Most of the time, the characters look stiff and boarded and just at unease. Especially Mat, who, even though is still sick from the dagger he picked up, was still pretty jovial and a bit looser. While they did get the job done technically, a small list was running through my mind on who could have handled this a bit better.


Zelda: Hyrule Historia

Published by Dark Horse Comics

Review by Seth Robison

'Rama Rating: 8 out of 10

The Legend of Zelda was not the first work of fiction to feature a boy hero fighting a great evil to save a princess, but it has been one of the most enduring and popular, adapting the ‘monomyth’ formula over a dozen times into best-sellers as gaming technology evolved around it. Now, a little over twenty-five years after the ‘Legend’ began, Nintendo and Dark Horse Comics bring to the English-speaking world Zelda: Hyrule Historia, a nearly three hundred page tome that stitches together the history of one of gaming’s most legendary franchises in the worlds both real and fictional.

After an introduction and lesson about the original game’s pre-history by hall of fame developer Shigeru Miyamoto (Super Mario Bros.). Zelda: Hyrule Historia is divided up into three major sections, the first of which functions largely as the art book for the series’ latest release, The Legend of Zelda: Skyward Sword. In addition to including such video game artwork standards as sketches of character evolutions and concept art, special attention is placed on circumstances where the game’s artists and developers worked in details and references to Zelda games that while having already been produced, haven’t happened yet from the perspective of Skyward Sword, which was announced as the first Zelda game chronologically.

That fact alone separates this section from most other gaming artbooks, as even those who hadn’t played this latest game or have a deep seeded interest in the process of a game’s visual development can pick up on the once hidden details and ponder if they were planned years in advance purposely or merely aligned retroactively.

The second section is where it is proven that after almost three decades of speculation on the history of the Zelda world; it would be safe to say that nobody had it completely right. Broken down by eras rather than specifically enumerated years, each is highlighted by the Zelda game that came to highlight it. After Skyward Sword and the appearance of a couple of titles that come earlier in the canon than expected (and a couple of notable absences), the time-travel events of The Legend of Zelda: Ocarina of Time throw the doors open to convolution.

Credit has to be given though, as Zelda: Hyrule Historia does its best to explain how the composite history of its world works, even to the uninitiated, with a page detailing how to read its complicated timeline. Notes on how different events fit together and side notes point out key secondary elements of the individual games that help provide context.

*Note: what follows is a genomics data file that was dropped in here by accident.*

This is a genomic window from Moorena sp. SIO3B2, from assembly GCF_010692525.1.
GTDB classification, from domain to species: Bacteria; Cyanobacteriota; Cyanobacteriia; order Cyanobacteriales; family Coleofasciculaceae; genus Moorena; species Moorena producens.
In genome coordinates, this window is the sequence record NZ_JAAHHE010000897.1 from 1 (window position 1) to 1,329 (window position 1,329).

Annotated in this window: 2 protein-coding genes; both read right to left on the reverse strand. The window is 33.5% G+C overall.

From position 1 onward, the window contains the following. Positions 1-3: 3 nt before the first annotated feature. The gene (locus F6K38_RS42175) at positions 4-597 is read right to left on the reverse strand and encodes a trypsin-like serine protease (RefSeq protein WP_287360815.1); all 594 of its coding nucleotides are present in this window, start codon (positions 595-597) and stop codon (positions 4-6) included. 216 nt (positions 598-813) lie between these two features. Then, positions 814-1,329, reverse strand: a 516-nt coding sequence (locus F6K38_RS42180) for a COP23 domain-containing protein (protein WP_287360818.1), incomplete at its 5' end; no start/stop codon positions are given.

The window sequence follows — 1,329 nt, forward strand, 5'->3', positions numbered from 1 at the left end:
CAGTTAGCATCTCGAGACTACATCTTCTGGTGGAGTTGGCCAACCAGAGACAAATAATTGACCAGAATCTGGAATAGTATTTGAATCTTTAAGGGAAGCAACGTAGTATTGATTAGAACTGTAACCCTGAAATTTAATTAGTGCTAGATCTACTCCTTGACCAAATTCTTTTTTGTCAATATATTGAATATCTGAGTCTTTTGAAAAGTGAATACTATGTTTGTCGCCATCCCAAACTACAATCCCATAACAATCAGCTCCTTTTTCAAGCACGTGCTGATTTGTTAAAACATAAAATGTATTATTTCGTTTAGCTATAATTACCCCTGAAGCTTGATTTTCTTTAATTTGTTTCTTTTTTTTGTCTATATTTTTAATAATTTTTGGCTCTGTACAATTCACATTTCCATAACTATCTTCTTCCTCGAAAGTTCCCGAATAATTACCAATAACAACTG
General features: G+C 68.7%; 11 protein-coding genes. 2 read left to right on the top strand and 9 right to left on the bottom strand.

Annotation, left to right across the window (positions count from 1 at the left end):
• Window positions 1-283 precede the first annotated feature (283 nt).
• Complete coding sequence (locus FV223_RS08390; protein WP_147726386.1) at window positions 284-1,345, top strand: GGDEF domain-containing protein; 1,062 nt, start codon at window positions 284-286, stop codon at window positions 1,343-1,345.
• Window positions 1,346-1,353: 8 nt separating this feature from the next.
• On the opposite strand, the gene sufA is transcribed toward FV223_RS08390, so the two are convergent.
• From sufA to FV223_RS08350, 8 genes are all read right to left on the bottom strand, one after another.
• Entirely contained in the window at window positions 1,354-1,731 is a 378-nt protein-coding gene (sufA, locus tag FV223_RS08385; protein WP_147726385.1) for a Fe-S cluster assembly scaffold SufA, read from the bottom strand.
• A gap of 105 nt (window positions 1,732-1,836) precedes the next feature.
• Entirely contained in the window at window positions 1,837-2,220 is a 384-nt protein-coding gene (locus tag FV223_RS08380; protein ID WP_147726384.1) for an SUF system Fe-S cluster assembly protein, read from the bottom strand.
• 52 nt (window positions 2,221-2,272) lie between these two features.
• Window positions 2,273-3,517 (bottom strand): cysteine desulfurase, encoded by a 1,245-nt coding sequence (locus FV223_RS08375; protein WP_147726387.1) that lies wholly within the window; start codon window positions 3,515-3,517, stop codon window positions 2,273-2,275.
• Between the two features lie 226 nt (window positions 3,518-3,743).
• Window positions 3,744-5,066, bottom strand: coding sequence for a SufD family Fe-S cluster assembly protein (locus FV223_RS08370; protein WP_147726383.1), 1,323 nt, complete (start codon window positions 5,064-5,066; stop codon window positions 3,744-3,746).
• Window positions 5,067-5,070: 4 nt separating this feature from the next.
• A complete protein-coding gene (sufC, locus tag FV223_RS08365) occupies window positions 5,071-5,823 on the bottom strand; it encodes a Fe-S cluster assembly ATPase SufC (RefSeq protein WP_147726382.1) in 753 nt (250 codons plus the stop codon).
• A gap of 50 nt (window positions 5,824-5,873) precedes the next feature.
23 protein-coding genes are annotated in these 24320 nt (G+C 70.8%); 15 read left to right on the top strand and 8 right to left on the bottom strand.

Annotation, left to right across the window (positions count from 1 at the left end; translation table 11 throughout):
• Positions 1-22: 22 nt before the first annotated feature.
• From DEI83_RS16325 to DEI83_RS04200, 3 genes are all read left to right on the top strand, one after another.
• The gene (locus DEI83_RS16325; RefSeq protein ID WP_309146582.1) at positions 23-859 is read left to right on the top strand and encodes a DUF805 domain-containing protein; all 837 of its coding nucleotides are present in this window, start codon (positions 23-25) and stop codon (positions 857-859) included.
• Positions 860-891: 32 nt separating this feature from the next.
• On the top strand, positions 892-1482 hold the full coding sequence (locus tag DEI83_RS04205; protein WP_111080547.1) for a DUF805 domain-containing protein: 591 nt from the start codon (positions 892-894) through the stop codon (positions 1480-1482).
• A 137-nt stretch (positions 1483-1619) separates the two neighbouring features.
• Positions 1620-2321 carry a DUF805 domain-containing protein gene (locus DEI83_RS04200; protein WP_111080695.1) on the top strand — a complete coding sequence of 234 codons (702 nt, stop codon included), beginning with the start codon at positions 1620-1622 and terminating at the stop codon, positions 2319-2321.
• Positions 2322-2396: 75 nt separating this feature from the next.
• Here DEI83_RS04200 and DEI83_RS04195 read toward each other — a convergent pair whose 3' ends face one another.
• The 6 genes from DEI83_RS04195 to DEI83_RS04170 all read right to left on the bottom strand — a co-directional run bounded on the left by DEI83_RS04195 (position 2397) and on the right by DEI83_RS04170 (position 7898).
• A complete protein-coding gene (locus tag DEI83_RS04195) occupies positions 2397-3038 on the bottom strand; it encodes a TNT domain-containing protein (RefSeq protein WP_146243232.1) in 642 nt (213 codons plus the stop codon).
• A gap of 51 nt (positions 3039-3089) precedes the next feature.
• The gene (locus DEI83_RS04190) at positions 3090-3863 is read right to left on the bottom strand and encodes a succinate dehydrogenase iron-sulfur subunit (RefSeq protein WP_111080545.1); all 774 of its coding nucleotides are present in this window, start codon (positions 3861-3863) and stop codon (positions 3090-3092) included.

The final third takes the reader back though the history of the gaming franchise in the order they were published with a hundred pages of development documents , notes about characters, translation keys to the different in-game alphabets and both concept and production art, some of which graced only twenty-plus year old instruction manuals and out of print game guides. Each game in the series is given at least a call out, including rare titles available only through special circumstances and obsolete technology, but notably not the infamous licensed, non-Nintendo produced Philips CD-I Zelda titles.

As a bonus, the book ends with a thirty two page, partially full color Zelda prequel manga that takes place even earlier in the franchise canon than Skyward Sword that is a little more than garnish to the legend. Its story, confusing beyond the usual level of difficulty that western readers unfamiliar with not only the layout but the style of storytelling found in Japanese comics, adds little to the overall package.

The book’s heavy tilt toward providing information pertaining to just Skyward Sword might be a turn off to those fans not enamored with it or some of more recent entries into the series, but Zelda: Hyrule Historia’s wealth of information about the franchise as a whole will trigger waves of nostalgia in its readers and storms of debate about the construction of the timeline.

Perfect for Zelda fans and appealing to gaming historians, Zelda: Hyrule Historia is a shelf worthy piece of non-fiction about a great fiction.

Got a comment? There's lots of conversation on Newsarama's FACEBOOK and TWITTER!

Twitter activity